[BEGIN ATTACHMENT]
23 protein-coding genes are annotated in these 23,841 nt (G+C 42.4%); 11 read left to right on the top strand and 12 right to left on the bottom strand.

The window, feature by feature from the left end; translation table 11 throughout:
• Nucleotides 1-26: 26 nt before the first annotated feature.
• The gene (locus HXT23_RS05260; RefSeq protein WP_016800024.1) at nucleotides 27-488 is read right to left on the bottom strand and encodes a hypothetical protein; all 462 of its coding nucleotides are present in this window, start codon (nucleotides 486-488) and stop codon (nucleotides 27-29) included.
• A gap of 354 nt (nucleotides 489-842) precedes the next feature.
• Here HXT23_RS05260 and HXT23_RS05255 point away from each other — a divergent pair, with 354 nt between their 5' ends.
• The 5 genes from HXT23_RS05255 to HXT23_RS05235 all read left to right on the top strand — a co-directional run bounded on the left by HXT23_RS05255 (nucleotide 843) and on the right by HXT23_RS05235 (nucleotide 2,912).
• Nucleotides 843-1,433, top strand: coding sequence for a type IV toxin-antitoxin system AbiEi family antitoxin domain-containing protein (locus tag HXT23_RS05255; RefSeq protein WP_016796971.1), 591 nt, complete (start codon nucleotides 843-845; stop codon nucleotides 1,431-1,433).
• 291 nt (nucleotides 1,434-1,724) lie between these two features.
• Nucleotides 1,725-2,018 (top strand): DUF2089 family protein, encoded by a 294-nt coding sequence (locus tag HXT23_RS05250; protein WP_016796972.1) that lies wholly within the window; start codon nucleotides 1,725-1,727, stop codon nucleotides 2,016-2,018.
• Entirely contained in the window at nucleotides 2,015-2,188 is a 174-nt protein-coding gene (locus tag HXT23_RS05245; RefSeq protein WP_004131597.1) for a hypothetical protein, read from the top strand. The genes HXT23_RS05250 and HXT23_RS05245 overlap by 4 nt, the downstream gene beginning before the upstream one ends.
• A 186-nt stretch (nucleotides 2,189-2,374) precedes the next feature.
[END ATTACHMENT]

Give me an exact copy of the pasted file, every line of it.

23 protein-coding genes are annotated in these 23,841 nt (G+C 42.4%); 11 read left to right on the top strand and 12 right to left on the bottom strand.

The window, feature by feature from the left end; translation table 11 throughout:
• Nucleotides 1-26: 26 nt before the first annotated feature.
• The gene (locus HXT23_RS05260; RefSeq protein WP_016800024.1) at nucleotides 27-488 is read right to left on the bottom strand and encodes a hypothetical protein; all 462 of its coding nucleotides are present in this window, start codon (nucleotides 486-488) and stop codon (nucleotides 27-29) included.
• A gap of 354 nt (nucleotides 489-842) precedes the next feature.
• Here HXT23_RS05260 and HXT23_RS05255 point away from each other — a divergent pair, with 354 nt between their 5' ends.
• The 5 genes from HXT23_RS05255 to HXT23_RS05235 all read left to right on the top strand — a co-directional run bounded on the left by HXT23_RS05255 (nucleotide 843) and on the right by HXT23_RS05235 (nucleotide 2,912).
• Nucleotides 843-1,433, top strand: coding sequence for a type IV toxin-antitoxin system AbiEi family antitoxin domain-containing protein (locus tag HXT23_RS05255; RefSeq protein WP_016796971.1), 591 nt, complete (start codon nucleotides 843-845; stop codon nucleotides 1,431-1,433).
• 291 nt (nucleotides 1,434-1,724) lie between these two features.
• Nucleotides 1,725-2,018 (top strand): DUF2089 family protein, encoded by a 294-nt coding sequence (locus tag HXT23_RS05250; protein WP_016796972.1) that lies wholly within the window; start codon nucleotides 1,725-1,727, stop codon nucleotides 2,016-2,018.
• Entirely contained in the window at nucleotides 2,015-2,188 is a 174-nt protein-coding gene (locus tag HXT23_RS05245; RefSeq protein WP_004131597.1) for a hypothetical protein, read from the top strand. The genes HXT23_RS05250 and HXT23_RS05245 overlap by 4 nt, the downstream gene beginning before the upstream one ends.
• A 186-nt stretch (nucleotides 2,189-2,374) precedes the next feature.